Should Obesity Be Categorized As A Disability?


“Brilliant, my good man. I must make haste to the haberdasher at once to seek recompense for the injury of this comically small hat. Ta.”

Should obesity be considered a disability, the door would be opened for obese people to sue in cases of discrimination.

As the number of people struggling with obesity continues to rise around the world, governments are faced with the increasingly complex problem of helping these individuals deal with the unique challenges they face. Case in point: Discrimination against overweight and obese individuals in the workplace. While weight-based bias is well-documented in many countries, legislation is only just beginning to address the issue.

This week, for example, the highest court in the European Union is hearing a case brought by a babysitter who says he was fired because he was obese. Judges in the case will be forced to decide whether obesity itself can be considered a disability, independent of any other medical issues. If so, victims will have more recourse to sue for discrimination or wrongful termination, while employers could be legally forced to accommodate the needs of obese employees, according to the BBC.

via Obesity And Disability -Legal Arguments, Discrimination.

13 Comments on "Should Obesity Be Categorized As A Disability?"

  1. Simon Valentine | Jun 14, 2014 at 10:22 am |

    obesity was mentioned therefore the title begs the question “should disability be categorized as [sic]”.

    the category is can-do, can’t-do. both are empty for Hs anyway.

    please initialize Convergence Event.

  2. emperorreagan | Jun 14, 2014 at 1:27 pm |

    Can the categorize misanthropy as a disability so I can get disability payments?

    • there’s a lifehack for that
      the downside is you don’t get “cash”
      so much as “care”
      also, you go to the “care” instead of vice versa

  3. Disability implies that your health situation is beyond your control, and in select cases like a thyroid issue, that could be the case. But for the majority of the obese, get off your fat ass and exercise.

    • And stop eating the typical american high sugar, high carbs, and high processed foods diet and wondering why you can’t seem to lose weight.

  4. Sedentariness is basically a job requirement nowadays. White-collar work will turn any able-bodied person disabled eventually.

  5. BuzzCoastin | Jun 15, 2014 at 3:32 am |

    brought by a babysitter who says he was fired because he was obese

    in their defense
    he was eating them out of house & home

  6. PrimateZero | Jun 15, 2014 at 6:49 am |

    My answer’s a big FAT ….NO. I feel this will only make their obesity worst. The amount of money they will get from a “disability” check won’t be much, so they will be purchasing the most food for cheap. Those cheap foods are high in sugar and fats, which will only help contribute to Jumbo’s obesity even more.
    The only plus side I see is the jobs that the morbidly obese will create in the home healthcare industries. Nurses and aids who come to their homes to see to their needs (sponge baths, ass wiping, etc….). Also the crane operators and flatbed truck drivers who will be needed to get Orca out of the house and into church at least once a week.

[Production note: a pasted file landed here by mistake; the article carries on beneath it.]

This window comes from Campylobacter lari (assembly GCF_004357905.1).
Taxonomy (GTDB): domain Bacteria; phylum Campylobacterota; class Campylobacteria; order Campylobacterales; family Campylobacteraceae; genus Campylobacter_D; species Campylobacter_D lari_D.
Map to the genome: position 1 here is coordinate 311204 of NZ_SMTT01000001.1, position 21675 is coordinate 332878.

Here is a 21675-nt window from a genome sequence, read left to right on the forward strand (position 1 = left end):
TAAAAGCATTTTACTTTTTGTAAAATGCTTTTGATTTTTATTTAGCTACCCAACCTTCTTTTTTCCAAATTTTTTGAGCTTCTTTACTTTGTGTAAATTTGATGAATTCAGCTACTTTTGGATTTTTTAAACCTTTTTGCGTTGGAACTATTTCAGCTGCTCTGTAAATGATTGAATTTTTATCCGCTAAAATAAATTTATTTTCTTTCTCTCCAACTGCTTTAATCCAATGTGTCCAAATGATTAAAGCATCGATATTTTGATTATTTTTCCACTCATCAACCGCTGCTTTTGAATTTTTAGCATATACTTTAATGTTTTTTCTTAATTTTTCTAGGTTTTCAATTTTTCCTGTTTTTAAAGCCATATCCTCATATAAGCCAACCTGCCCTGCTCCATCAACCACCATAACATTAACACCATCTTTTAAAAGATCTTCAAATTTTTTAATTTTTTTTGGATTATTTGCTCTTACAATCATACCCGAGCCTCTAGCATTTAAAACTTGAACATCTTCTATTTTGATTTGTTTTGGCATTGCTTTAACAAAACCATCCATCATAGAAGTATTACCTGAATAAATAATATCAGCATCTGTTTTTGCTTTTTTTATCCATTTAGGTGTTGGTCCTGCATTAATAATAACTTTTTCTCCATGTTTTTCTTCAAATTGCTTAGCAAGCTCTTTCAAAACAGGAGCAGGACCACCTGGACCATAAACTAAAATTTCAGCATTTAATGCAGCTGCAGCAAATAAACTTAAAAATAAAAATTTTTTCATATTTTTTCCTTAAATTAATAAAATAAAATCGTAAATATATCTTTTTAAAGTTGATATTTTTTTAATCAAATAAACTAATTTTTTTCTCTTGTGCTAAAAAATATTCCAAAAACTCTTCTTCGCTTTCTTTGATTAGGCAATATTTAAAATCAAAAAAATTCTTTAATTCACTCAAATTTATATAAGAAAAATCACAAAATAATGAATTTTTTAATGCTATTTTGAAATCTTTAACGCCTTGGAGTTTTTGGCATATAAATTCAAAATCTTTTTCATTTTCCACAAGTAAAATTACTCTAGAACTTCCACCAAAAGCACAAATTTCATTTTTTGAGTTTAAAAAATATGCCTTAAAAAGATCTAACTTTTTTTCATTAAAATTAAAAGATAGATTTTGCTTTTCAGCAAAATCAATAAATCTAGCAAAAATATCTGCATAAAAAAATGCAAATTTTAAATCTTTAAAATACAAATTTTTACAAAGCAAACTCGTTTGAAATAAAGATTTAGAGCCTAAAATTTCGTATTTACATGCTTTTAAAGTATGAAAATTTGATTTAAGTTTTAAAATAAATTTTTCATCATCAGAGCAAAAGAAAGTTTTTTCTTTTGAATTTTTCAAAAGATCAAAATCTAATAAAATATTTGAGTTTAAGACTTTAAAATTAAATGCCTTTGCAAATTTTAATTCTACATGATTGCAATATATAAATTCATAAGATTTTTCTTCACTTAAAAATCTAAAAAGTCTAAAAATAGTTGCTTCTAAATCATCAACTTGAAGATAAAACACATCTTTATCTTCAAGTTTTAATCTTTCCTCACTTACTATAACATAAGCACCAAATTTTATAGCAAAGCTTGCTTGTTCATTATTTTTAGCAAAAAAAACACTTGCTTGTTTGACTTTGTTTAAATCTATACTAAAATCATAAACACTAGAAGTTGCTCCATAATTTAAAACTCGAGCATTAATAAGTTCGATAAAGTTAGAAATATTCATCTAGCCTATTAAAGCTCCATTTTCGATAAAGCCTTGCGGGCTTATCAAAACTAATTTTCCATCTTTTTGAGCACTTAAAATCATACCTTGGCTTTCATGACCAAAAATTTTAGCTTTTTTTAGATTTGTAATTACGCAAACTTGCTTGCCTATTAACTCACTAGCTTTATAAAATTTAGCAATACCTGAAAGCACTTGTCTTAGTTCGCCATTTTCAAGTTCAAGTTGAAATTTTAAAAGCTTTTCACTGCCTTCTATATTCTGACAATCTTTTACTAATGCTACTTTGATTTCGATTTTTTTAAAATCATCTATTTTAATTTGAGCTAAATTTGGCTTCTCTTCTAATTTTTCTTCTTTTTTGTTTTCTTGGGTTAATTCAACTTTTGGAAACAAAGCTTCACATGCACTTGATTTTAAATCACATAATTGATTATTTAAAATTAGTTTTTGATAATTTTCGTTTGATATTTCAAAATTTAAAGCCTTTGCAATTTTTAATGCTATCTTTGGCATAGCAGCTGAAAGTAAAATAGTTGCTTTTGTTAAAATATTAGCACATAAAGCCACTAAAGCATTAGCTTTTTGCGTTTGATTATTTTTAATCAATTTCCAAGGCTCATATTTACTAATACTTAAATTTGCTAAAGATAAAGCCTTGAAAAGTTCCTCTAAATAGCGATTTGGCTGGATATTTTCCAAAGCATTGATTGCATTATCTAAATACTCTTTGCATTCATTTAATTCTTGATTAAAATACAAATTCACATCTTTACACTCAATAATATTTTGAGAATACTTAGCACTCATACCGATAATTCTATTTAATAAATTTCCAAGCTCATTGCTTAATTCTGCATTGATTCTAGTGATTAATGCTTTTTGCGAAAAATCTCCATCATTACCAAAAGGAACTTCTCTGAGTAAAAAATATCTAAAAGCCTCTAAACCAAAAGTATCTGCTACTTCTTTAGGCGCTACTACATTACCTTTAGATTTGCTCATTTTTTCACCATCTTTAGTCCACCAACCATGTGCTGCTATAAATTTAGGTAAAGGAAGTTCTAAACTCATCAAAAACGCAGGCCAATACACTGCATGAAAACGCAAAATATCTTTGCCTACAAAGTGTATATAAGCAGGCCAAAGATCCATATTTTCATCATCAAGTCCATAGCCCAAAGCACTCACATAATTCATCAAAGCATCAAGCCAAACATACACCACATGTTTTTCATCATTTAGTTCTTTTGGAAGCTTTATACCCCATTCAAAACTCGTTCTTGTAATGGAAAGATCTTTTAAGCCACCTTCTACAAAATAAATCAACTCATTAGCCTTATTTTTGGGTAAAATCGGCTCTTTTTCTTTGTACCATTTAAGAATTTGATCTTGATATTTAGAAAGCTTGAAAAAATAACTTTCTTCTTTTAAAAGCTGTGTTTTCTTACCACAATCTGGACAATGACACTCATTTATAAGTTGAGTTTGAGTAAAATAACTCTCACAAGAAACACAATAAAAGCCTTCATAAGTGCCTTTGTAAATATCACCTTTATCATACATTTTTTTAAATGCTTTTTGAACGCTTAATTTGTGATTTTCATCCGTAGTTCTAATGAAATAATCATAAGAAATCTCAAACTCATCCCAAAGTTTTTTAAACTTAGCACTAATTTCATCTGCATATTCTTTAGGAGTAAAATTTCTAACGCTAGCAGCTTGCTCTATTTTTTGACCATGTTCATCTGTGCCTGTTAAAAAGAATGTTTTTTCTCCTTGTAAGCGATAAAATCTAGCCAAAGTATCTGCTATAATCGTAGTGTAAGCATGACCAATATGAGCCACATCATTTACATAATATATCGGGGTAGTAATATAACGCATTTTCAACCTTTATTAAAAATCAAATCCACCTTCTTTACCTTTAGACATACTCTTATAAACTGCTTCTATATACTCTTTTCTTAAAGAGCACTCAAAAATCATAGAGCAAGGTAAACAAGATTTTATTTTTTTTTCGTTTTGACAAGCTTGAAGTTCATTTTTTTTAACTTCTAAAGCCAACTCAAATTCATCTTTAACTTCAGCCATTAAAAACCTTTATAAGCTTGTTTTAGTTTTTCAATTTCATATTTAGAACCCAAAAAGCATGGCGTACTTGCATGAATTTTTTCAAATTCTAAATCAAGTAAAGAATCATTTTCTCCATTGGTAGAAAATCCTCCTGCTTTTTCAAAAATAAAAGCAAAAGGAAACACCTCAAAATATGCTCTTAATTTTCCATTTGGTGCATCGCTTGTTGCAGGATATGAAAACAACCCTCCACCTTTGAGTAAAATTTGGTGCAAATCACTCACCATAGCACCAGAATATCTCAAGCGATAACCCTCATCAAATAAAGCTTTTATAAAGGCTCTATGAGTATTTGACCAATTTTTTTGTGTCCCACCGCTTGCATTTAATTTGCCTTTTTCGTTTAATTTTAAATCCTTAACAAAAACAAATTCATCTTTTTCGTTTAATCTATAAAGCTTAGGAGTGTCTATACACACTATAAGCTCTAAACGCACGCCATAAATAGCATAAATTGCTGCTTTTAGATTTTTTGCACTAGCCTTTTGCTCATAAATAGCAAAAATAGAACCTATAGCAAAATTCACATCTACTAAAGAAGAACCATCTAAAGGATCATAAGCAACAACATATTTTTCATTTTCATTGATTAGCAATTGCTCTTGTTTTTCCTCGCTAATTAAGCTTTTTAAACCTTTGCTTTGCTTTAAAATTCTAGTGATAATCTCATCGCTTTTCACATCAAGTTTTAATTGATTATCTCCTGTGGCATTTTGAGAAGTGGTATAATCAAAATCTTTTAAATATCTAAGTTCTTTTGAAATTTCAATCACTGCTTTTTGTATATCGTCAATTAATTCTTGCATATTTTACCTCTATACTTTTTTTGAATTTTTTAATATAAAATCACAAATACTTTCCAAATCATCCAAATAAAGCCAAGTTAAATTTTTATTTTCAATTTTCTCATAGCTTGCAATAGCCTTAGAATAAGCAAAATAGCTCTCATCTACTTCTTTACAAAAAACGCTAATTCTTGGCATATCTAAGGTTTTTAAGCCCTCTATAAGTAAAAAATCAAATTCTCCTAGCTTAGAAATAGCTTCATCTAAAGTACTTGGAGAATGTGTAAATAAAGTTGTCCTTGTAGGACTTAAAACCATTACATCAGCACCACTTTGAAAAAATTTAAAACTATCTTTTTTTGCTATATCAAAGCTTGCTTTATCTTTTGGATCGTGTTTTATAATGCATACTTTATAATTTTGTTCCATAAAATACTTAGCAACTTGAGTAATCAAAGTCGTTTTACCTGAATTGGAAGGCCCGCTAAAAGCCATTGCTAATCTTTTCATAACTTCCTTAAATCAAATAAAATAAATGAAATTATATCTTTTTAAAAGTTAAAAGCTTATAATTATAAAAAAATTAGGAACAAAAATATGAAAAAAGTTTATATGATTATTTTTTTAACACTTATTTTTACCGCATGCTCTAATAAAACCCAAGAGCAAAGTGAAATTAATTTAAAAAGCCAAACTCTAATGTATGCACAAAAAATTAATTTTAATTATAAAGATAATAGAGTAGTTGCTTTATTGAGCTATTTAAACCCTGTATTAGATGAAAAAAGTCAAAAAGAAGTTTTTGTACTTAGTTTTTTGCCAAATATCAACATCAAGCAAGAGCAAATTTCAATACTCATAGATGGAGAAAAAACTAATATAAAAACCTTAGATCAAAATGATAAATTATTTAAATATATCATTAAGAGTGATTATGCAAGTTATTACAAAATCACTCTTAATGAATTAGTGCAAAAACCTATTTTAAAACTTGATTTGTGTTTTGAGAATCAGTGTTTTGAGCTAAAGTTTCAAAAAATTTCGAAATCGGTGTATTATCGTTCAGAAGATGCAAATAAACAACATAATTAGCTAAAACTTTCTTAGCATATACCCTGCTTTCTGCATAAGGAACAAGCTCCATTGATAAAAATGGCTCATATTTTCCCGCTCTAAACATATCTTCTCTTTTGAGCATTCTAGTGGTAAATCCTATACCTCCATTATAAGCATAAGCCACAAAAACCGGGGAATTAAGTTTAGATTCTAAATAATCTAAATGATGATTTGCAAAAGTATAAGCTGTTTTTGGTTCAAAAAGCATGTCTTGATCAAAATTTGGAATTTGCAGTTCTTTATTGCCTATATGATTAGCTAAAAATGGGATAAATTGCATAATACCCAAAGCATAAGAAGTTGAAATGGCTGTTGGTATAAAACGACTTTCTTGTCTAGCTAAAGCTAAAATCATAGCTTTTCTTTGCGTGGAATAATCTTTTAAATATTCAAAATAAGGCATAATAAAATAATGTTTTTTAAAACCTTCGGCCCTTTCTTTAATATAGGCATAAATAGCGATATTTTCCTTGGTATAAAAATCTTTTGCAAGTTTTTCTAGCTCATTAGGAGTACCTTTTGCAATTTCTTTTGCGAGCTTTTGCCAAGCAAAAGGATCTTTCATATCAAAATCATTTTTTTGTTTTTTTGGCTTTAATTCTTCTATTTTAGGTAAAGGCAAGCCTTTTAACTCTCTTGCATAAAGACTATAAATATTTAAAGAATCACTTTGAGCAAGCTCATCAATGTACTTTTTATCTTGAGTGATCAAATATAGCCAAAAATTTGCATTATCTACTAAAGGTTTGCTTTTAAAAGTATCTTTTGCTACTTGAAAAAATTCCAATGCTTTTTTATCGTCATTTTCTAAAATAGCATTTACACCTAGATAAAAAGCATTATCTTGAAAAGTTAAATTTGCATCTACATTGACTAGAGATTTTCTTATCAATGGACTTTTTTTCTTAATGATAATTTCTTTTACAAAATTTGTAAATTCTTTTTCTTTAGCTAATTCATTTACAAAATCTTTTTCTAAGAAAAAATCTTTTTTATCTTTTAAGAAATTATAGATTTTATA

7. ‘Fat’ isn’t a disease, it’s an adjective (and a noun when used to describe actual fat cells).

    Fuck, I’m fat, but I work, pay taxes, pay for my own healthcare when I need it, and my own two feet are able to support me. Yes, I probably have been the ‘victim’ of size discrimination and ‘fat-hate’, but I would never dream of trying to apply for aid just because I’m fat. Disability support should be for people who are actually disabled and unable to care for or support themselves, or those whose medical needs are beyond their financial capabilities.

    • Matt Staggs | Jun 17, 2014 at 3:11 pm |

      I’ve met a fair number of people who *want* to be on disability. It sounds awful to me. I’m glad that we have some support for people who can’t work (and really, I think what we have is inadequate), but for the able-bodied and able-minded, taking your chances in the job market is probably a better option in the long run. You don’t get much money, and once you’re on it, it’s hard to get off of it and do something else.

      We’ve got a huge problem with people seeking disability as a lifestyle in my state, and I met a lot of them when I was working in a medical setting. I don’t think that it’s laziness (everyone has that “welfare queen” image in their heads and it’s not accurate) in as much as it is a lack of other compelling options, living in an environment where that’s the norm and there’s no role-models to illustrate an alternative, and probably some degree of refusal to accept the drudgery of the American workplace.

      I’ve seen people who look at illness or injury, real or imagined, as a golden ticket. and to some degree that reflects on our culture as a whole.

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